Welcome to a bulletin of what to look for and what is happening.  These are placed on the information boards each season and we retain key extracts in the relevant category of this website.  The following is an extract of the Winter 2023 Newsletter.  

Current Works

At this time of year there are typically a lot of acorns falling from the native oak trees on the Common. If you are unlucky, a falling acorn might give you a minor but sore conk on the head as it falls from an oak tree. You will likely also see the non-native grey squirrel busy collecting the acorns for food. But if you have time, slow down and pick a few acorns up. Take a closer look. A lot of them this year will appear misshapen. This is caused by non-native tiny wasp called the Knopper gall wasp (Andricus quercuscalicis). There are over 70 species of gall wasps in the UK. Some are native but the Knopper gall wasp is believed to have arrived in the 1970’s on introduced Turkey oak trees. You are very unlikely to ever see a Knopper gall wasp as they can easily fit on a pin head (see below right). And don’t worry they will not sting you!

The Knopper gall wasp is now widespread and endemic to the UK but tends to be found more around urban and stately areas where there are Turkey oaks. Both Richmond Park and Petersham Common have removed all the Turkey oaks over the years to make room for our native common oak trees. The Knopper gall wasp will happily use our native common oak acorns as part of its complex lifecycle, and this is what causes the acorns to distort in what is called a gall. A gall is caused by a chemically induced growth change in the acorn caused by gall wasps. The acorn becomes a host for a future gall wasp grub. The Knopper wasp will hatch in the spring from the common oak acorn on the forest floor. Interestingly, all the Knopper grubs that hatch in the spring from the common oak will be female. The newly hatched female Knopper gall wasps seek out a Turkey oak to lay eggs on catkins creating catkin galls which hatch both male and female wasps in a short period. This completes the life cycle as the females from the catkins lay eggs on the common oak acorns in the early summer starting the cycle over. Some years there will be a surge of galls and a limited number of viable acorns such as this year. The Knopper gall wasp suffers catastrophic collapse in populations on regular intervals and then, there will be lots of viable acorns.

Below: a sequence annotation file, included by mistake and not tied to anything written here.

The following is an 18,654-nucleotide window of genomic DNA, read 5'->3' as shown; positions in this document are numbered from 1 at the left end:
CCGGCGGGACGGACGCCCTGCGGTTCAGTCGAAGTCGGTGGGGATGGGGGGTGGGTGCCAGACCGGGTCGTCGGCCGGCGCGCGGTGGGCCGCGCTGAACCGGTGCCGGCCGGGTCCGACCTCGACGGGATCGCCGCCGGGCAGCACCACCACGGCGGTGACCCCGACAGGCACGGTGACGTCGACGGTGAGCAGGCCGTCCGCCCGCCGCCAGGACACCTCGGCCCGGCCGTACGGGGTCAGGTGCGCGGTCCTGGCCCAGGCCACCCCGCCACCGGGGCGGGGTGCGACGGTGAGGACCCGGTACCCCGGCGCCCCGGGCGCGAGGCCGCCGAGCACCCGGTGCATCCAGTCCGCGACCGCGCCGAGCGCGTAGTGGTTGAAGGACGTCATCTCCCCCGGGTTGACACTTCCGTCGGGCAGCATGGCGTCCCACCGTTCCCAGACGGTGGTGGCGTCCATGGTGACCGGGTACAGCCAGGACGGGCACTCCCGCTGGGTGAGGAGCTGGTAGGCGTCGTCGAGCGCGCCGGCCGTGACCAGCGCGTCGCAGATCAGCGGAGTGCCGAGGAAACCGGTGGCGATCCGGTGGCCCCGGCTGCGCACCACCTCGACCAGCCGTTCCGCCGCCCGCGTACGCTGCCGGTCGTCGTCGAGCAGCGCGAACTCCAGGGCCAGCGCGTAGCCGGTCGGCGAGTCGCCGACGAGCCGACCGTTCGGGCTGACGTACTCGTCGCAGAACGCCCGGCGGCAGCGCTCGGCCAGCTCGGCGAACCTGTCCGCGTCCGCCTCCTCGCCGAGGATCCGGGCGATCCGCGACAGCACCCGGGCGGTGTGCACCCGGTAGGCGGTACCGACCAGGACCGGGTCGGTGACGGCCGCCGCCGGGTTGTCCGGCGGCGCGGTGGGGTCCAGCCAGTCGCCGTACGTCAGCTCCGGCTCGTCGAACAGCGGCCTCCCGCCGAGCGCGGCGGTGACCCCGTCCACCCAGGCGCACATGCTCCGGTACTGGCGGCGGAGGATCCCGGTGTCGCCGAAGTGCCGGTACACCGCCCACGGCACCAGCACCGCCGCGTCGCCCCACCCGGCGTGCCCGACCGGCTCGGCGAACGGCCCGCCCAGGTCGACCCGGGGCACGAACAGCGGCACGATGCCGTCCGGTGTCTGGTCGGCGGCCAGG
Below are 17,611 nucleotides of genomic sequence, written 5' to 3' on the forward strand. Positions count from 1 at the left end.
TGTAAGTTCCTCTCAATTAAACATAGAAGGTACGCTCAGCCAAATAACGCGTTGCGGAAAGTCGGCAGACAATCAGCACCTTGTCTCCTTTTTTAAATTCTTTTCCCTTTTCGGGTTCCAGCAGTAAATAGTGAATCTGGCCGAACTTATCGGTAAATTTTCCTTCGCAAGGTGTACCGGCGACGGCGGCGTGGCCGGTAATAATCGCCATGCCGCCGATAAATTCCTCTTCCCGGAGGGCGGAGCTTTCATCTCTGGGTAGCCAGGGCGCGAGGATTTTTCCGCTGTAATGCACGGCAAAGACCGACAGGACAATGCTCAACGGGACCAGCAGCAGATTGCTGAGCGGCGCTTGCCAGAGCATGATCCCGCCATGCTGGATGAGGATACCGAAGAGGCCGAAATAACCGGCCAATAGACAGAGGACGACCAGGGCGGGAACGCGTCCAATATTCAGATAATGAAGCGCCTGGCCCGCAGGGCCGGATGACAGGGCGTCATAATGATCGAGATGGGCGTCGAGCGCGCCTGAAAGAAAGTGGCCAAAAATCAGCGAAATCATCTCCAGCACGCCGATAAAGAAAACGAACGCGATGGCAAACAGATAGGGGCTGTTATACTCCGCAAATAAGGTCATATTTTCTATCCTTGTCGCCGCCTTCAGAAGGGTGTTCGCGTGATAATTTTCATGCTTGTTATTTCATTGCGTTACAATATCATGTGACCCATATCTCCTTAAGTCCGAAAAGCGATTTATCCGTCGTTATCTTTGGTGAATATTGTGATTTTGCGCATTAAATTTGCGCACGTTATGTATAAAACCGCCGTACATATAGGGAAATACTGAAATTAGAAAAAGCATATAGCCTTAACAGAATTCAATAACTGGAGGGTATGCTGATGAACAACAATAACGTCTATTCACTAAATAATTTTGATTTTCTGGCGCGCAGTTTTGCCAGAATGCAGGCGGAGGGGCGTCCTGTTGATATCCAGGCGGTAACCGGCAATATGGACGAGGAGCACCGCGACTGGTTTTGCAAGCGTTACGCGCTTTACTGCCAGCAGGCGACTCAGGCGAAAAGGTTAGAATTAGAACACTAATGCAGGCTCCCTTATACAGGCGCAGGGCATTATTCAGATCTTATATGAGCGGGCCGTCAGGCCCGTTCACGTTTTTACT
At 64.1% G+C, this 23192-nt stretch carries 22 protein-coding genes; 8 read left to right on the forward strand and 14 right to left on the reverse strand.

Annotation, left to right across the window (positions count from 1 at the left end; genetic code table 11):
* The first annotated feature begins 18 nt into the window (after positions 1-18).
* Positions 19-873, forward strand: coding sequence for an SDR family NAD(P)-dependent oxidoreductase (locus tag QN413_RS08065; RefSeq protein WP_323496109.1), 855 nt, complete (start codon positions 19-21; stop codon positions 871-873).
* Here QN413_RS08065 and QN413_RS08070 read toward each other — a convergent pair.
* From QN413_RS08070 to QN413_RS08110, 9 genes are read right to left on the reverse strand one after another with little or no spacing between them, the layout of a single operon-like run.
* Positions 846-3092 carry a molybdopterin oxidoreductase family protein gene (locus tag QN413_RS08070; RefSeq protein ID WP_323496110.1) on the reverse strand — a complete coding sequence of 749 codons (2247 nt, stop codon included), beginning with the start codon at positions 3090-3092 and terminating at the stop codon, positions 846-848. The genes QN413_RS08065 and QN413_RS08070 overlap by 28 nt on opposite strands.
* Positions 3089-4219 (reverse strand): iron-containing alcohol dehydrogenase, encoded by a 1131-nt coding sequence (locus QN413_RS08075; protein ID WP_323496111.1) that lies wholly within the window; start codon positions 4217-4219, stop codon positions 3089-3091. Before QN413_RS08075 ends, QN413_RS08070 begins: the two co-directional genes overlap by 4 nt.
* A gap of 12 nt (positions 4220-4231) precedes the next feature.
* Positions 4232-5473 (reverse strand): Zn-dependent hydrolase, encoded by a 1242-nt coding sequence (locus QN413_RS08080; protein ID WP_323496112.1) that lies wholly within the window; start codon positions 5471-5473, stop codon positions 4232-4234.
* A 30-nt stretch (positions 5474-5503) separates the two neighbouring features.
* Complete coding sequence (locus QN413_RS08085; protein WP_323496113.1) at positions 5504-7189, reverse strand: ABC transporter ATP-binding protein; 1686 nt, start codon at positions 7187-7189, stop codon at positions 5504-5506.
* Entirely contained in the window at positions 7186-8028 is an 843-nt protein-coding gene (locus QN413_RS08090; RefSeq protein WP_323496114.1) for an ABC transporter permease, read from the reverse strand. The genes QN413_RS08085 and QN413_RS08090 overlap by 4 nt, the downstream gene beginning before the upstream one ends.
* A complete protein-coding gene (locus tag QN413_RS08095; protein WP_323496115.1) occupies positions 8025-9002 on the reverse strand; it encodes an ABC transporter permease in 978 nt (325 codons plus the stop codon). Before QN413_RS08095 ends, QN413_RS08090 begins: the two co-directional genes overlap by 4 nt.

The Forestry Commission sees no impact on native oak trees and viable natural regeneration of the native common oak from gall wasps.Works to improve native songbird habitat will begin in earnest in the Autumn.

We will be coppicing some of the 50,000 native trees planted to encourage denser thickets for songbird habitat. Coppicing (cutting the trees to the ground) encourages thicker regrowth that forms a dense scrub layer that are ideal habitat for our native songbirds. We will also lay some of the planted trees to form hedgerows in a traditional style along Star and Garter Hill (road). This will also benefit birds, mammals, and many invertebrates. We will continue with path improvements and drainage works to reduce the impacts of erosion.